A combination of factors, including higher production costs (fuel, fertilisers and feed), greater competition from third countries, low prices paid to farmers and the high cost of complying with EU environment, animal health , food safety and labour criteria, is putting at risk the EU livestock sector. Parliament approved on Thursday, by show of hands, a resolution listing a number of recommendations to help improve the situation.
MEPs call on the Commission to set up as a matter of urgency "efficient and flexible" market mechanisms to mitigate the impact of raising prices, particularly a "safety net" for all cereal sectors, and to make use of existing instruments to alleviate the crisis in the pig meat and other livestock sectors.
Speculation in European and world markets is also mentioned in the resolution. MEPs ask the Commission to tackle this issue in the framework of the new Financial Instruments Directive.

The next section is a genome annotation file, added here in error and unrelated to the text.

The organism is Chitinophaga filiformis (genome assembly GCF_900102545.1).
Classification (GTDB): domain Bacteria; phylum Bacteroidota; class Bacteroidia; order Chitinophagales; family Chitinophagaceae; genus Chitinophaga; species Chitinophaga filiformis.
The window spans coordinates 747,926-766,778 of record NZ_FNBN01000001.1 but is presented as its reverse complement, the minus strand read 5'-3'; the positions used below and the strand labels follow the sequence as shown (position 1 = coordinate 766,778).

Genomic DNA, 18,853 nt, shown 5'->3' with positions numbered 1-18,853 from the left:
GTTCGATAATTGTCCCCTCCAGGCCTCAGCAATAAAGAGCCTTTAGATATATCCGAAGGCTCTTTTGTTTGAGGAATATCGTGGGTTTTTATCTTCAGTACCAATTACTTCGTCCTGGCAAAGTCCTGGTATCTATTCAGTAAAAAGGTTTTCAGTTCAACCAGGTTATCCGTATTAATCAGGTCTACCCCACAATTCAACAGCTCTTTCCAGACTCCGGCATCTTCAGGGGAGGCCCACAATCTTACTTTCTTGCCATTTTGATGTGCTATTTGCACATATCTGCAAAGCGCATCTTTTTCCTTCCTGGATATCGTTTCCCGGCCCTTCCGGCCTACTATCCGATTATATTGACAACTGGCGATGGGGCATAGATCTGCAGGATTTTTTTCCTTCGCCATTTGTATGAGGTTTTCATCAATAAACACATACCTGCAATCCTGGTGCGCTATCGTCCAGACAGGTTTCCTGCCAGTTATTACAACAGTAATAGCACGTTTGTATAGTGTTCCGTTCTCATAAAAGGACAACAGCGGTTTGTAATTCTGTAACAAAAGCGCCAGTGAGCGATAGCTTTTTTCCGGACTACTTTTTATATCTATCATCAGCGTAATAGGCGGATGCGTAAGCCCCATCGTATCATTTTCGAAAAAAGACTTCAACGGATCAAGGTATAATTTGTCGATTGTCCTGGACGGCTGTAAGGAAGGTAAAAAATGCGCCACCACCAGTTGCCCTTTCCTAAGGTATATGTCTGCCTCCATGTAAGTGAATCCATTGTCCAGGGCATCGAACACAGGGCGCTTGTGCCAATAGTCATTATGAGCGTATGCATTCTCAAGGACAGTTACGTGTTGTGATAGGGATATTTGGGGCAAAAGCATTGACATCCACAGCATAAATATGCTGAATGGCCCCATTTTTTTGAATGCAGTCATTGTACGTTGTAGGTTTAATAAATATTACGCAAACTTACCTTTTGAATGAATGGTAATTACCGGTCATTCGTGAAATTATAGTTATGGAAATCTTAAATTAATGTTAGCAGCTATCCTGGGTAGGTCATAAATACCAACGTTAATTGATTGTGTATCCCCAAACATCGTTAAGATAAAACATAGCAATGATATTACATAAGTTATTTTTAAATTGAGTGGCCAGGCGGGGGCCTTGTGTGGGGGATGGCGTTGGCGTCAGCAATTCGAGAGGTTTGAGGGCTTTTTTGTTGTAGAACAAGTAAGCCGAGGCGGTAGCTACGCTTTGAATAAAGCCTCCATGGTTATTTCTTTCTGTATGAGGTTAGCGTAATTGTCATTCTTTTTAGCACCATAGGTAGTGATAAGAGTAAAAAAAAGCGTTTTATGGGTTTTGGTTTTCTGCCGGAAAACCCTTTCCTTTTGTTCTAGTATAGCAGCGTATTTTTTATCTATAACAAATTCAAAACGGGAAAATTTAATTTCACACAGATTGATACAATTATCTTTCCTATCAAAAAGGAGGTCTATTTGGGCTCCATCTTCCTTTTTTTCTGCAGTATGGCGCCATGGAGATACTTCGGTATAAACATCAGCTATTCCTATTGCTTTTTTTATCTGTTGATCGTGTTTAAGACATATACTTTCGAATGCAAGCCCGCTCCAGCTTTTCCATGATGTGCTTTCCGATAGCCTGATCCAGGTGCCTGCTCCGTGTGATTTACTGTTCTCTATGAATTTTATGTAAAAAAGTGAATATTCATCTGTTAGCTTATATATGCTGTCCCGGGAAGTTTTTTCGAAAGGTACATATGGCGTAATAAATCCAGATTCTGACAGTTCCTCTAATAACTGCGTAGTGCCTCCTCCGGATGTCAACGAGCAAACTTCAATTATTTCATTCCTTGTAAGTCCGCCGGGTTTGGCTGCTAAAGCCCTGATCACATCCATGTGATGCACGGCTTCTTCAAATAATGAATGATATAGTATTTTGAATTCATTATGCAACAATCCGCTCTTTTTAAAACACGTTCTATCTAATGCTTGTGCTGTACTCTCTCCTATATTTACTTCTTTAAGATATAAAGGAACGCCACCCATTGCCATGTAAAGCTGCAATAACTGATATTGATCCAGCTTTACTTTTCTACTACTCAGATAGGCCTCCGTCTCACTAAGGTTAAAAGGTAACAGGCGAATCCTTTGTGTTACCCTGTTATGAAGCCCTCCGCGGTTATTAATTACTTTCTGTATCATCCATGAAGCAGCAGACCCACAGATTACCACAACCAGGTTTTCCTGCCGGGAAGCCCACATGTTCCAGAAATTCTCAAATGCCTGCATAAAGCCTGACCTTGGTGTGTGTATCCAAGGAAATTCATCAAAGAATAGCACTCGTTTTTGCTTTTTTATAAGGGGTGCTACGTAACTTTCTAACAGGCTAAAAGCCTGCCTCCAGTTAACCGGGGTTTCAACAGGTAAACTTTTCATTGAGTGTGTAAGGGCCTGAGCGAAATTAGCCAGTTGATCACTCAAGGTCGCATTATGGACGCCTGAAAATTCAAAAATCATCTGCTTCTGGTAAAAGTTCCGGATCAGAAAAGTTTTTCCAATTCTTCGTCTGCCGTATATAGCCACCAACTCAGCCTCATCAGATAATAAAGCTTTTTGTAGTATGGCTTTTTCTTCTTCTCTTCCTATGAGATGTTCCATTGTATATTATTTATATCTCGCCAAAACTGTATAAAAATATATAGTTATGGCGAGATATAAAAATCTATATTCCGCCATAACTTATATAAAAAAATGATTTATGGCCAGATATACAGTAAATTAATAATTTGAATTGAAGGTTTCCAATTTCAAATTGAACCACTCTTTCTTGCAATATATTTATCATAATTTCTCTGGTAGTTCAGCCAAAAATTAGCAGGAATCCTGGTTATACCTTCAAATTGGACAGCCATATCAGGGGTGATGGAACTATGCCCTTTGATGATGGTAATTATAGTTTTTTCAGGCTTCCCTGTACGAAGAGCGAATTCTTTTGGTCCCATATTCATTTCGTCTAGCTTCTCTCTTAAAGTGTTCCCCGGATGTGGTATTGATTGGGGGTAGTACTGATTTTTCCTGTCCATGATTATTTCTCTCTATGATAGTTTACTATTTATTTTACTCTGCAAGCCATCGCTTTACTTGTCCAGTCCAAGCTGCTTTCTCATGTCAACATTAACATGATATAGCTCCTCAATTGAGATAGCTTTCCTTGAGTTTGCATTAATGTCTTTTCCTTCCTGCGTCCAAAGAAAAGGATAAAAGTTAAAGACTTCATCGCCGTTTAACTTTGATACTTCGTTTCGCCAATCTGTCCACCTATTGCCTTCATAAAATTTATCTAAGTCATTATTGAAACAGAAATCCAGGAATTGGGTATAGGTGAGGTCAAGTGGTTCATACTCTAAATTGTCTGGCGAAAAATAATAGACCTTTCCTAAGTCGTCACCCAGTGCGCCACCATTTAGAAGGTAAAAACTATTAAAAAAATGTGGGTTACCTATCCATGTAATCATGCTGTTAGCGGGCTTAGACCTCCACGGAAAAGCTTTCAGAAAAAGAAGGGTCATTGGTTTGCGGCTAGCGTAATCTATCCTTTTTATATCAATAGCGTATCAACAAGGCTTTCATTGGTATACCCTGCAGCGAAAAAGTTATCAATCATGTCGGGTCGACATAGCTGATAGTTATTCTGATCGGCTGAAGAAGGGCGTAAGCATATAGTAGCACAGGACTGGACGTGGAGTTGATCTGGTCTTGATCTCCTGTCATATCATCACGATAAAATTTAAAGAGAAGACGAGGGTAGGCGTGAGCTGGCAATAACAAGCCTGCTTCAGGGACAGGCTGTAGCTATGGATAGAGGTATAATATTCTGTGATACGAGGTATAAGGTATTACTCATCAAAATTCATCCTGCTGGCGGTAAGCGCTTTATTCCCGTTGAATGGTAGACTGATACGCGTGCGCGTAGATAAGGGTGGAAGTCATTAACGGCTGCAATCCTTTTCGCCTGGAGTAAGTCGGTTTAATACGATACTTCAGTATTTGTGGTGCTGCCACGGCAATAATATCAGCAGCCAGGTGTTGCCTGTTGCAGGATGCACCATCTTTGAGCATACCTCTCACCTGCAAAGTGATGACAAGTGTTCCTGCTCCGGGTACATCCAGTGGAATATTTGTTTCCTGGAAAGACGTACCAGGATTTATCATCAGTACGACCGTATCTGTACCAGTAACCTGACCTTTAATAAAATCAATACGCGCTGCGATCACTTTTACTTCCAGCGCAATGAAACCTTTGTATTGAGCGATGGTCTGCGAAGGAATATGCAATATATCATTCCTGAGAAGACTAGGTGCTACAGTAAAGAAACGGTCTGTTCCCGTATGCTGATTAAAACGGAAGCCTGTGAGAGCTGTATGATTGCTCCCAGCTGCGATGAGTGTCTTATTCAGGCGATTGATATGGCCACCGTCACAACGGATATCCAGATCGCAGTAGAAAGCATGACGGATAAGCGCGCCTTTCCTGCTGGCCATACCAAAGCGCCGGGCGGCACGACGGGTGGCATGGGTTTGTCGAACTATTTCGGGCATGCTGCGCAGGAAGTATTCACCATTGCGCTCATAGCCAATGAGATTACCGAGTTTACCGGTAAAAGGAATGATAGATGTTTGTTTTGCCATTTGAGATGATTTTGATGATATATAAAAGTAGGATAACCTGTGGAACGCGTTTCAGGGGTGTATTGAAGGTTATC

Imports and GMOs
EU livestock farmers have to meet high quality and environmental standards. MEPs therefore ask the Commission to ensure that meat imported from non-EU countries meets the same criteria, particularly EU rules on animal welfare, so as to prevent unfair competition. More specifically, the resolution stresses the need to safeguard EU interests when negotiating international trade agreements such as the accord with Mercosur.
On GMOs, MEPs call on the Commission to provide legal certainty for imports of soya and maize from third countries, by introducing a "pragmatic threshold" for the presence of GMOs not yet authorised in the EU.
New CAP: adequate funding needed
As part of the current review of the Common Agricultural Policy), MEPs want to ensure adequate funding for the livestock sector and a fair return to all farmers, partly by strengthening producers' organisations to enable them to negotiate better prices for their products.
The European Commission recently decided to release 2.8 million tonnes of cereals from storage by the end of November to keep feed material prices down.